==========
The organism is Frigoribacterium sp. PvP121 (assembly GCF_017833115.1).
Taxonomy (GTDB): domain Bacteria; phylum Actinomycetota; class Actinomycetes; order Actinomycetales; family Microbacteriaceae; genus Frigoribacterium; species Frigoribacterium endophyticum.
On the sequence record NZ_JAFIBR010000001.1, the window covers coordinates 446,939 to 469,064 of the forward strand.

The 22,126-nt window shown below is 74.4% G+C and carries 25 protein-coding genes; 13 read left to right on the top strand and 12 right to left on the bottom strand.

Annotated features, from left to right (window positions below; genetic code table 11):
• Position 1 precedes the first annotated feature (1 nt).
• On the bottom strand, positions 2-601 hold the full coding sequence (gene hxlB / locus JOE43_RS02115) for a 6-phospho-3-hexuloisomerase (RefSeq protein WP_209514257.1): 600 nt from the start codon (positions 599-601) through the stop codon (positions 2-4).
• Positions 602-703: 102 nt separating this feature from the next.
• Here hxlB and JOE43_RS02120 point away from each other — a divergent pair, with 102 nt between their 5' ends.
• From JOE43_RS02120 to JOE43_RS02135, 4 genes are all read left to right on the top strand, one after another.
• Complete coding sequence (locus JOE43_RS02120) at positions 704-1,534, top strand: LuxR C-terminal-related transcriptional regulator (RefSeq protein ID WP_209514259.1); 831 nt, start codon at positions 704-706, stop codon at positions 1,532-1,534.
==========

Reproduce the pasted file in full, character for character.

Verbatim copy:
The organism is Frigoribacterium sp. PvP121 (assembly GCF_017833115.1).
Taxonomy (GTDB): domain Bacteria; phylum Actinomycetota; class Actinomycetes; order Actinomycetales; family Microbacteriaceae; genus Frigoribacterium; species Frigoribacterium endophyticum.
On the sequence record NZ_JAFIBR010000001.1, the window covers coordinates 446,939 to 469,064 of the forward strand.

The 22,126-nt window shown below is 74.4% G+C and carries 25 protein-coding genes; 13 read left to right on the top strand and 12 right to left on the bottom strand.

Annotated features, from left to right (window positions below; genetic code table 11):
• Position 1 precedes the first annotated feature (1 nt).
• On the bottom strand, positions 2-601 hold the full coding sequence (gene hxlB / locus JOE43_RS02115) for a 6-phospho-3-hexuloisomerase (RefSeq protein WP_209514257.1): 600 nt from the start codon (positions 599-601) through the stop codon (positions 2-4).
• Positions 602-703: 102 nt separating this feature from the next.
• Here hxlB and JOE43_RS02120 point away from each other — a divergent pair, with 102 nt between their 5' ends.
• From JOE43_RS02120 to JOE43_RS02135, 4 genes are all read left to right on the top strand, one after another.
• Complete coding sequence (locus JOE43_RS02120) at positions 704-1,534, top strand: LuxR C-terminal-related transcriptional regulator (RefSeq protein ID WP_209514259.1); 831 nt, start codon at positions 704-706, stop codon at positions 1,532-1,534.